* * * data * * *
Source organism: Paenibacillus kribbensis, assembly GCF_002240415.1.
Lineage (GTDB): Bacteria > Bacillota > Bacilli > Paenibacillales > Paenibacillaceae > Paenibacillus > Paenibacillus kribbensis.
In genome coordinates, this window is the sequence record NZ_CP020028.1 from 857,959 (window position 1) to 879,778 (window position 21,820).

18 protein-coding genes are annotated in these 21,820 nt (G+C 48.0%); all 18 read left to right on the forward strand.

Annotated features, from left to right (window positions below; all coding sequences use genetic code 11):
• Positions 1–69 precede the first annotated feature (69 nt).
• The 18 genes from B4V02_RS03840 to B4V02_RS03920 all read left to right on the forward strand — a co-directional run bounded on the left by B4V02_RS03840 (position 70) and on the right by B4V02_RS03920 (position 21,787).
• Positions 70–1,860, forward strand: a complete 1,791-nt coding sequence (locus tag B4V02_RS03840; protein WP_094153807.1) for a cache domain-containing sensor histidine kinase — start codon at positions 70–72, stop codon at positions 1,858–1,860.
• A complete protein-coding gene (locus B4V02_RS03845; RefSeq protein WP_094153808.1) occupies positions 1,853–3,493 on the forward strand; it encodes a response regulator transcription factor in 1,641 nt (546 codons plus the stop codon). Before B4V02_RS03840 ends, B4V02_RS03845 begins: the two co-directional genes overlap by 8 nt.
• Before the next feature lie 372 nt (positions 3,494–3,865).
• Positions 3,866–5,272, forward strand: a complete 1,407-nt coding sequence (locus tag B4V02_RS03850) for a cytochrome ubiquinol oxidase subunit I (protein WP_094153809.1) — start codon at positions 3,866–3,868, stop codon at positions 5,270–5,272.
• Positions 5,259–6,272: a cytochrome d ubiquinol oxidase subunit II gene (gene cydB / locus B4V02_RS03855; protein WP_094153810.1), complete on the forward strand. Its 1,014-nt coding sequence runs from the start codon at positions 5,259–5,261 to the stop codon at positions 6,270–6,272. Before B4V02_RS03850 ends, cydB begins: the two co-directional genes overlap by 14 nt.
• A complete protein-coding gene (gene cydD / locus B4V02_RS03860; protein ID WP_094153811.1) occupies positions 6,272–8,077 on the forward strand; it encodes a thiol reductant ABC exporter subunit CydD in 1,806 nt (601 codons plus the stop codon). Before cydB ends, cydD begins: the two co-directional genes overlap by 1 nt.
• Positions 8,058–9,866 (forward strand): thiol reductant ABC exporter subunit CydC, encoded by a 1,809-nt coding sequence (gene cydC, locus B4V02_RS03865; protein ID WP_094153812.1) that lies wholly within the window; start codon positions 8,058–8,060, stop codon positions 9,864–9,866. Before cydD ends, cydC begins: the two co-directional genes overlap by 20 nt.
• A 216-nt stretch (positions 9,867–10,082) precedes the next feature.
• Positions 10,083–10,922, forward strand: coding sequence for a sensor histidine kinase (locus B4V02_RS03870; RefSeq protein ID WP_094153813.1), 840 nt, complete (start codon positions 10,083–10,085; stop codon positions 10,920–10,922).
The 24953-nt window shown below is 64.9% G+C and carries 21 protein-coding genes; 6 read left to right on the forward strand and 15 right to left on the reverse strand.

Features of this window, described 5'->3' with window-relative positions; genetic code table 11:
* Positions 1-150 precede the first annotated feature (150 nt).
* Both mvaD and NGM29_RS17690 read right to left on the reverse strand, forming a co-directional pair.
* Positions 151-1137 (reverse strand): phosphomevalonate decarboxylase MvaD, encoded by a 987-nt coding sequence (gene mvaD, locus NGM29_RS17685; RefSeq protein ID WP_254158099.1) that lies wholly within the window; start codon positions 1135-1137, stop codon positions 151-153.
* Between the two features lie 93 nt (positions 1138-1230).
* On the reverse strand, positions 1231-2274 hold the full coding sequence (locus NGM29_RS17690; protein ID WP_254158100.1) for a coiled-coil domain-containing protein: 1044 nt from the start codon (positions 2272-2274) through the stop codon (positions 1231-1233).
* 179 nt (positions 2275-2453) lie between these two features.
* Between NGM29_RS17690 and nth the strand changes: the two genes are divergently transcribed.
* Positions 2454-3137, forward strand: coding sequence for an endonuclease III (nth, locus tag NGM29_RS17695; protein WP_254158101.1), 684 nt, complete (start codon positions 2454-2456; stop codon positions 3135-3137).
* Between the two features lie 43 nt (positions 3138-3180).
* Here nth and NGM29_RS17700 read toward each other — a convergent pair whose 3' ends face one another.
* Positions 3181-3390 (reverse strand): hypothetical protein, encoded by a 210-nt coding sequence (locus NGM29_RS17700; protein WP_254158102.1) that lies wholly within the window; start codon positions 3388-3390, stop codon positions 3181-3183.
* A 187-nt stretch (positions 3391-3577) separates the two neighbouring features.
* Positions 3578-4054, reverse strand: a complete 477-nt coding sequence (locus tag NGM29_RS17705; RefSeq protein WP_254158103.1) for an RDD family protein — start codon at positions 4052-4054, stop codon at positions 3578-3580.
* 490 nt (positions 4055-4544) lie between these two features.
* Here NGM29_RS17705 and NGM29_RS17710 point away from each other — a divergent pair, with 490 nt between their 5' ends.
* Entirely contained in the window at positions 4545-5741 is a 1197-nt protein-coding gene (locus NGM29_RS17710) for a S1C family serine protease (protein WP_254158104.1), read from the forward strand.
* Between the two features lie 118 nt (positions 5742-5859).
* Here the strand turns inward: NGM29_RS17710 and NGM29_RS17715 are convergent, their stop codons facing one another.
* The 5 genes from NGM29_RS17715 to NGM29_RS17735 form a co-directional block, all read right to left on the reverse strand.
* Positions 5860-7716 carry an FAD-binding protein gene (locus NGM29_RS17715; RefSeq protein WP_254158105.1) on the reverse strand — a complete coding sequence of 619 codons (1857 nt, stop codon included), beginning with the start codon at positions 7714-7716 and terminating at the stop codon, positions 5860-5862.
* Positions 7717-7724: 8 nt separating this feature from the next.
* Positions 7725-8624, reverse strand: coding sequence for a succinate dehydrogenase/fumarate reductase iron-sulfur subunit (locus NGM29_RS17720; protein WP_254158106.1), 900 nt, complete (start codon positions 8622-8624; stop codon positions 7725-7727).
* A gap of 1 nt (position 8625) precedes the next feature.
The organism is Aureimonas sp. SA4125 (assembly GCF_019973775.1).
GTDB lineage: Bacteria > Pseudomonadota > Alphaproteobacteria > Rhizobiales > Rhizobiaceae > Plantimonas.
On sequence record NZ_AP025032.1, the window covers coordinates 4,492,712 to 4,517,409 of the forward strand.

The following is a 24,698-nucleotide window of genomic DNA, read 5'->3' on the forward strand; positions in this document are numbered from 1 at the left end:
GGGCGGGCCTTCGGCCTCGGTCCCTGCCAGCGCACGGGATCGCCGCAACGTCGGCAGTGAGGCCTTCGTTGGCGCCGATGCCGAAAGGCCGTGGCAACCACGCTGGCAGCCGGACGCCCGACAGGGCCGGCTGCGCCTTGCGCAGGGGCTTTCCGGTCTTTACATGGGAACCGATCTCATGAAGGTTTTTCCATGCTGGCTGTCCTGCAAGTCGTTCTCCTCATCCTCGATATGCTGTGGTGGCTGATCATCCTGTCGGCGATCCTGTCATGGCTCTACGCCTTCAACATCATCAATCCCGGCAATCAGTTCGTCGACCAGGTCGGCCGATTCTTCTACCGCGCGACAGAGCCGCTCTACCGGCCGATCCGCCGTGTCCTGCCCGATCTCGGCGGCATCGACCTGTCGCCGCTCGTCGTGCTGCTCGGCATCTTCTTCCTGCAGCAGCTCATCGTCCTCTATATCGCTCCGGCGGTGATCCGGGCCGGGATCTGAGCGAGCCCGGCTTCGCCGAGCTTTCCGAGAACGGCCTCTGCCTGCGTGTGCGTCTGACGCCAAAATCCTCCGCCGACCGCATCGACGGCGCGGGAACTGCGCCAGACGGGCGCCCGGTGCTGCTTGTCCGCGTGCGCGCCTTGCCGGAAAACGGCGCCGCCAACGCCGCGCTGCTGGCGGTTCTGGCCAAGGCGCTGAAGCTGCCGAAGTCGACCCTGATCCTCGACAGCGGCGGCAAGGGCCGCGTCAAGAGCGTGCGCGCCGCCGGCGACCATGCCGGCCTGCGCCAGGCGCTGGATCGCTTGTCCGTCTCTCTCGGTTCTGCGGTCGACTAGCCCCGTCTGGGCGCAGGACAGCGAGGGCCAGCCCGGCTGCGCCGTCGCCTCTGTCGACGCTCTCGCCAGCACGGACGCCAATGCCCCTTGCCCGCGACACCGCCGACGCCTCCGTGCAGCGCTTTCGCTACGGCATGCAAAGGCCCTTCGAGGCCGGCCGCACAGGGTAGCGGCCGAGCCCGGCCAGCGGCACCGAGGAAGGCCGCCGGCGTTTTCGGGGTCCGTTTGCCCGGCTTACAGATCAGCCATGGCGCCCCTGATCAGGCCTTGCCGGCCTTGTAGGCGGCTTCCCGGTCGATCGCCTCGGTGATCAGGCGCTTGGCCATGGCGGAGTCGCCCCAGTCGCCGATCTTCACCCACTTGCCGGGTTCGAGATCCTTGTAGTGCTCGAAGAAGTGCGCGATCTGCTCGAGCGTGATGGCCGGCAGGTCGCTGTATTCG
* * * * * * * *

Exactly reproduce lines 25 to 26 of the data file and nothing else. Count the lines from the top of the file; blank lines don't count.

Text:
* Between NGM29_RS17690 and nth the strand changes: the two genes are divergently transcribed.
* Positions 2454-3137, forward strand: coding sequence for an endonuclease III (nth, locus tag NGM29_RS17695; protein WP_254158101.1), 684 nt, complete (start codon positions 2454-2456; stop codon positions 3135-3137).